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Vicarious Liability and the Intensity Principle

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  • Schweizer, Urs
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    Abstract

    The present paper provides an economic analysis of vicarious liability that takes information rents and monitoring costs to be borne by the principal explicitly into account. In the presence of information rents or if the principal is wealth constrained herself, vicarious liability need not generate efficient precaution incentives. Rather, precaution incentives turn out to depend on the exact quantum of damages specified by courts. I shall compare incentives under three damages regimes: strict liability, the traditional negligence rule, and proportional liability. To do so, I make use of the intensity principle that allows to rank damages regimes based on the monotonicity of differences of the principal's expected payof f as a function of induced precaution.

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    File URL: http://epub.ub.uni-muenchen.de/13190/1/364.pdf
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    Bibliographic Info

    Paper provided by Free University of Berlin, Humboldt University of Berlin, University of Bonn, University of Mannheim, University of Munich in its series Discussion Paper Series of SFB/TR 15 Governance and the Efficiency of Economic Systems with number 364.

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    Date of creation: Oct 2011
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    Handle: RePEc:trf:wpaper:364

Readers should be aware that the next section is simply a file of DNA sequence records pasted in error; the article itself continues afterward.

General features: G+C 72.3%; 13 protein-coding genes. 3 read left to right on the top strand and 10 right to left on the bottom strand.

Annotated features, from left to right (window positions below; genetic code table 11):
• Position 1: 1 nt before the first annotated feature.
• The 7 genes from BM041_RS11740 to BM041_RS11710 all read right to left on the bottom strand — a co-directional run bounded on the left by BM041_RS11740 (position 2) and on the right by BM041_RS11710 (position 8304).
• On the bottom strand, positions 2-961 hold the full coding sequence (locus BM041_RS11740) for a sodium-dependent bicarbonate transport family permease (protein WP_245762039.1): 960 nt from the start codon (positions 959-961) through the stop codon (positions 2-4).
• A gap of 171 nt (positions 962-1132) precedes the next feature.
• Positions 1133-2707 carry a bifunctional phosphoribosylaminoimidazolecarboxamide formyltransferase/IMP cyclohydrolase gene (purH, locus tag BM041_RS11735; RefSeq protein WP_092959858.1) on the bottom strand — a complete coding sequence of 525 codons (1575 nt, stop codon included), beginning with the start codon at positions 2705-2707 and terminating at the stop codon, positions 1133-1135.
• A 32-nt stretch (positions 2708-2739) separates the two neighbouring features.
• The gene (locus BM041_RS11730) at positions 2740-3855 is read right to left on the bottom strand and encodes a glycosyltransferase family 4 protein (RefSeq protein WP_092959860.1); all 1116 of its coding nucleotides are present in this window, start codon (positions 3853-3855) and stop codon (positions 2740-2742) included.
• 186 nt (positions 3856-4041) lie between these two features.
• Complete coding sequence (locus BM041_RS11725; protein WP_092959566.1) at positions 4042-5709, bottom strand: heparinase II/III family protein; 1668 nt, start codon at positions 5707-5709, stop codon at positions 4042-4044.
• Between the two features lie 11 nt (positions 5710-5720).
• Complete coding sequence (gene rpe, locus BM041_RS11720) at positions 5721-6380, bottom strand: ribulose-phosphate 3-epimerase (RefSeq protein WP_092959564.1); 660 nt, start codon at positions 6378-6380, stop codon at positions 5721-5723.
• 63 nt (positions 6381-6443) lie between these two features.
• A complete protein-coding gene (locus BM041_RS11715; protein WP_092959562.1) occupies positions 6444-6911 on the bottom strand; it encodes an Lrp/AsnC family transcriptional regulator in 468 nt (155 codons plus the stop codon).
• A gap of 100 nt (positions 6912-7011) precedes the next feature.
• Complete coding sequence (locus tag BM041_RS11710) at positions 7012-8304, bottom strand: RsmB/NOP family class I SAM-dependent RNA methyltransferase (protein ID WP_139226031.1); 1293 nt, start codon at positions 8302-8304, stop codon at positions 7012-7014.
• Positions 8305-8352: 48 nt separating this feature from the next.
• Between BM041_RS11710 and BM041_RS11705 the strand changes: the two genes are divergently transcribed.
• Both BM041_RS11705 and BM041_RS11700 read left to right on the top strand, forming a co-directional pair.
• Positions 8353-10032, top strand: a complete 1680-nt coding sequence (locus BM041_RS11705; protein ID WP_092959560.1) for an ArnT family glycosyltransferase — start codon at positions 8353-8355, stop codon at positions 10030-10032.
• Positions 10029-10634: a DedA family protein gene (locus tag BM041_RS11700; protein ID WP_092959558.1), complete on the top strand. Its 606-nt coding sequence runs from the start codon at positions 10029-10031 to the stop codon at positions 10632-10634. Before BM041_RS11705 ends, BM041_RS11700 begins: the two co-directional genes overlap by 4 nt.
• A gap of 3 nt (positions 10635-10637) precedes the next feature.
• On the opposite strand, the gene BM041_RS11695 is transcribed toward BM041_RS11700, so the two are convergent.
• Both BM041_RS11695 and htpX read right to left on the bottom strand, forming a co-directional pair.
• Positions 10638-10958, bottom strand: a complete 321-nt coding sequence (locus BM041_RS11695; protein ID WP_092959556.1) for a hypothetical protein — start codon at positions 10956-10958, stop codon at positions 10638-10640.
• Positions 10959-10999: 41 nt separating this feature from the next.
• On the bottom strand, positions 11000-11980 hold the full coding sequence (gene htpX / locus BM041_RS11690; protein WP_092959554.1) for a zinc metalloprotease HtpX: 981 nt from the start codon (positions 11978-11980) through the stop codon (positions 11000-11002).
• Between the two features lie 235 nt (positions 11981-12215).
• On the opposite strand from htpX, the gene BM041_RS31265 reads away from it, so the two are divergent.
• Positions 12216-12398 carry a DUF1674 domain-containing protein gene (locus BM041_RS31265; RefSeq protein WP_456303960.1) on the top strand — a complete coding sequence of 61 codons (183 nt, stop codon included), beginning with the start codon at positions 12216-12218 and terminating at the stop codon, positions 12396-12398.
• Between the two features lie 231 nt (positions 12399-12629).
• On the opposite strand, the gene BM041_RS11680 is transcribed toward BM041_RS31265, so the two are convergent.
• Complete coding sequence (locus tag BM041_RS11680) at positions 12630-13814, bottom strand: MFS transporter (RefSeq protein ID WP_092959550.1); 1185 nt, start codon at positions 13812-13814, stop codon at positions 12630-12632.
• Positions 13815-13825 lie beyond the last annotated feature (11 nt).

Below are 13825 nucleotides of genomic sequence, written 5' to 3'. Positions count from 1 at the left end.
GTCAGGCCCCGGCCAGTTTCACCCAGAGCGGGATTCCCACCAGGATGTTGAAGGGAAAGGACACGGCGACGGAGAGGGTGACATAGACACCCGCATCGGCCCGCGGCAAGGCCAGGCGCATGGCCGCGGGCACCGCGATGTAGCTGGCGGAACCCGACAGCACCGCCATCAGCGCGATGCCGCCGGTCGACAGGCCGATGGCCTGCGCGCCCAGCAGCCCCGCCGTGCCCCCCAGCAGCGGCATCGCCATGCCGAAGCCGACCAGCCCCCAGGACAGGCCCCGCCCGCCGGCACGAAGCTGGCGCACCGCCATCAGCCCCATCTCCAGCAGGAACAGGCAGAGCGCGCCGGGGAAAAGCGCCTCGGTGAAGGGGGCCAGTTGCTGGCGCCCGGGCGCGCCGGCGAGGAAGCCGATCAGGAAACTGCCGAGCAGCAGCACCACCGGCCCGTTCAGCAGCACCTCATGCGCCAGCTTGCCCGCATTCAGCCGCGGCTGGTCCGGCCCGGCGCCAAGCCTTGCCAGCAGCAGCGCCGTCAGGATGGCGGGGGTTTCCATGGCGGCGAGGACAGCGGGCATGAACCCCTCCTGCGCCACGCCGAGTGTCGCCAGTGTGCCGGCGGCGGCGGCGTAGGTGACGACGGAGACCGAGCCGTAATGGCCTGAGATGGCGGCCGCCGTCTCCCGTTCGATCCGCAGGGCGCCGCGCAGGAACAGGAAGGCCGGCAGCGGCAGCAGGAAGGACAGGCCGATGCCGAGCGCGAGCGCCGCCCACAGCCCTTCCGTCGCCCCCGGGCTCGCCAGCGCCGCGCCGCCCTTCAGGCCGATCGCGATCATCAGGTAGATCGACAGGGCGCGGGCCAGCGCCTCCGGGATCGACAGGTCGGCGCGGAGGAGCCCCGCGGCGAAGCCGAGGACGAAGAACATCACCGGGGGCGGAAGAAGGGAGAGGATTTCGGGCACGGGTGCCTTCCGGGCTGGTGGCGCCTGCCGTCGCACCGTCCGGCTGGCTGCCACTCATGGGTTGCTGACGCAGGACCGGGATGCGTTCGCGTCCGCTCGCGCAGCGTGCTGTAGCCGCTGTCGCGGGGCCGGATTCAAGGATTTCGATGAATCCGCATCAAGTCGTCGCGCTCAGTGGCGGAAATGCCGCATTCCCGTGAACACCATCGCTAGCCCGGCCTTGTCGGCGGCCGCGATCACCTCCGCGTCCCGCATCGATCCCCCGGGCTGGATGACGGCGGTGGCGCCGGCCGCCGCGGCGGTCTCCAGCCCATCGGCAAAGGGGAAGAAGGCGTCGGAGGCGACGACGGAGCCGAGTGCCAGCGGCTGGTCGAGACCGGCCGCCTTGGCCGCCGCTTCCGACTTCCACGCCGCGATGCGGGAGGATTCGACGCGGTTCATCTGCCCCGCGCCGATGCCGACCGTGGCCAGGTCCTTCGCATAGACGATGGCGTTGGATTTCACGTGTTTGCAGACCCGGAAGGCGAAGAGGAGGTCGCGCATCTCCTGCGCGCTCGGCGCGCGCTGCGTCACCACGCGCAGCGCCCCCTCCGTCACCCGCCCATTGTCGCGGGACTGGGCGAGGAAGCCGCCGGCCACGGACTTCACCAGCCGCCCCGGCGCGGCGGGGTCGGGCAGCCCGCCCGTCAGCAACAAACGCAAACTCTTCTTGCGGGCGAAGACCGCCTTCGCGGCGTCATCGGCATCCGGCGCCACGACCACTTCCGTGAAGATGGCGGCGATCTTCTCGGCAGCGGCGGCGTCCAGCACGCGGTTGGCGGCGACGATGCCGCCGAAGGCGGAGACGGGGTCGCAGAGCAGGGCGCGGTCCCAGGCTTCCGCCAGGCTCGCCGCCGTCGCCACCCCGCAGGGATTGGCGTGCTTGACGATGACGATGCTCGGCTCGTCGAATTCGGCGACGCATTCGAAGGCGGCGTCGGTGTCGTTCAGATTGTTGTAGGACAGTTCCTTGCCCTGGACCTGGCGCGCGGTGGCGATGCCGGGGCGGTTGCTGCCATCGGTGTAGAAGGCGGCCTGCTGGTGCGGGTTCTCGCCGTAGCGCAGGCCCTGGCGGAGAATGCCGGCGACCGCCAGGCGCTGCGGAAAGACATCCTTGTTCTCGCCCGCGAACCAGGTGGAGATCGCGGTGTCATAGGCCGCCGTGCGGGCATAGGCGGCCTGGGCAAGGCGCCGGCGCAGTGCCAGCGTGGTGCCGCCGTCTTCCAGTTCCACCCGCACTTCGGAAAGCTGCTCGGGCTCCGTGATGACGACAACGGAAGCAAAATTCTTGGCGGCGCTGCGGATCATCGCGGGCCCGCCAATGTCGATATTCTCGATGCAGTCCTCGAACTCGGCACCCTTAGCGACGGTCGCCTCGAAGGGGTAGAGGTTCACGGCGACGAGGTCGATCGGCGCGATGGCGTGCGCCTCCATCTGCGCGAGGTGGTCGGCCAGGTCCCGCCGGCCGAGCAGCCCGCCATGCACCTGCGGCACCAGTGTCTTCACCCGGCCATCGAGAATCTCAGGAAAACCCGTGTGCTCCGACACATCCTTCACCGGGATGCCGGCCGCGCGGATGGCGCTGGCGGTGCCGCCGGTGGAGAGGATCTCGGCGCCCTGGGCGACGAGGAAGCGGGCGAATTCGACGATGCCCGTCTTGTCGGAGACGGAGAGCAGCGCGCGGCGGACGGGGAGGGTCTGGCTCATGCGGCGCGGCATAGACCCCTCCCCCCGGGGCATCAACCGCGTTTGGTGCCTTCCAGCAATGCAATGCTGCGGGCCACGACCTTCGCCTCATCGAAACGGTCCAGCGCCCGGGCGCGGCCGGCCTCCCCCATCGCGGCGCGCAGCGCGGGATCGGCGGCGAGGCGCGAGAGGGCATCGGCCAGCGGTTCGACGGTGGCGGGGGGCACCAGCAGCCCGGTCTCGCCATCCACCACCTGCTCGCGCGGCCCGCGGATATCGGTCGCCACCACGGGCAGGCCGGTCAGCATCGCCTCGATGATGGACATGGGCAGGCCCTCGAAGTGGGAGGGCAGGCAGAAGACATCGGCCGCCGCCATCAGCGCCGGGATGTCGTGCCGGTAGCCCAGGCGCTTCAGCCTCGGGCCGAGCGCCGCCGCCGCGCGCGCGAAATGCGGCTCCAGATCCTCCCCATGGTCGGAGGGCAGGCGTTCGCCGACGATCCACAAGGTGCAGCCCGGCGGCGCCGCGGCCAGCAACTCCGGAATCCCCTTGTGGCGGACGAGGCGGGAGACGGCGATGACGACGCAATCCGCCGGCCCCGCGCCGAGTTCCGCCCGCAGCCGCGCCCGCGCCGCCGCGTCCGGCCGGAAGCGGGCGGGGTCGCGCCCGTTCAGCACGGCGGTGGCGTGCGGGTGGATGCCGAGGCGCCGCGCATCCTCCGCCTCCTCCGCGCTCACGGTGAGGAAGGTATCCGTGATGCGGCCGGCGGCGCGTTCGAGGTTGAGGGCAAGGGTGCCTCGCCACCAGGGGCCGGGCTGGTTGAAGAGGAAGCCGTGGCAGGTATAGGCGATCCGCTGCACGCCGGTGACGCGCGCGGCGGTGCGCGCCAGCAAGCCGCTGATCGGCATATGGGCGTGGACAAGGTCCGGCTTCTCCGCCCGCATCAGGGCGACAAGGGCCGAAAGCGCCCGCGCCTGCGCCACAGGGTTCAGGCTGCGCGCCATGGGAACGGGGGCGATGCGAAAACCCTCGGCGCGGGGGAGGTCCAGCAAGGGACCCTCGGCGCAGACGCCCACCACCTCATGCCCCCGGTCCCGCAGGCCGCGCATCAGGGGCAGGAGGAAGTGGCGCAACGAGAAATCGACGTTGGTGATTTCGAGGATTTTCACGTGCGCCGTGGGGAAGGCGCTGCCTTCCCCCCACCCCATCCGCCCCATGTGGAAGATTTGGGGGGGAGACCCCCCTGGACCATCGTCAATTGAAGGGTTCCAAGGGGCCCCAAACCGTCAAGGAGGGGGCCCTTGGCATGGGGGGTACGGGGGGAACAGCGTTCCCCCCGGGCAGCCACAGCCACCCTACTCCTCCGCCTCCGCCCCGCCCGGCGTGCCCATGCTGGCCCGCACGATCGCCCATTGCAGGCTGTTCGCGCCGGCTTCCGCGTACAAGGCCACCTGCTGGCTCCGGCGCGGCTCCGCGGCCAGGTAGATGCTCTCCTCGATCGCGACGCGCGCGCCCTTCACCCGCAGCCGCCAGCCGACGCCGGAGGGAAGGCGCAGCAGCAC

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    Related research

    Keywords: vicarious liability; precaution incentives; judgement-proof principals and agents; discrepancy between private and social costs;

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    1. T. Randolph Beard, 1990. "Bankruptcy and Care Choice," RAND Journal of Economics, The RAND Corporation, vol. 21(4), pages 626-634, Winter.
    2. Stremitzer, Alexander & Tabbach, Avraham, 2009. "Insolvency and Biased Standards--The Case for Proportional Liability," Working Papers 75, Yale University, Department of Economics.
    3. Dominique Demougin & Claude Fluet, 1998. "A Further Justification for the Negligence Rule," Cahiers de recherche du Département des sciences économiques, UQAM 9801, Université du Québec à Montréal, Département des sciences économiques.
    4. Kahan, Marcel, 1989. "Causation and Incentives to Take Care under the Negligence Rule," The Journal of Legal Studies, University of Chicago Press, vol. 18(2), pages 427-47, June.
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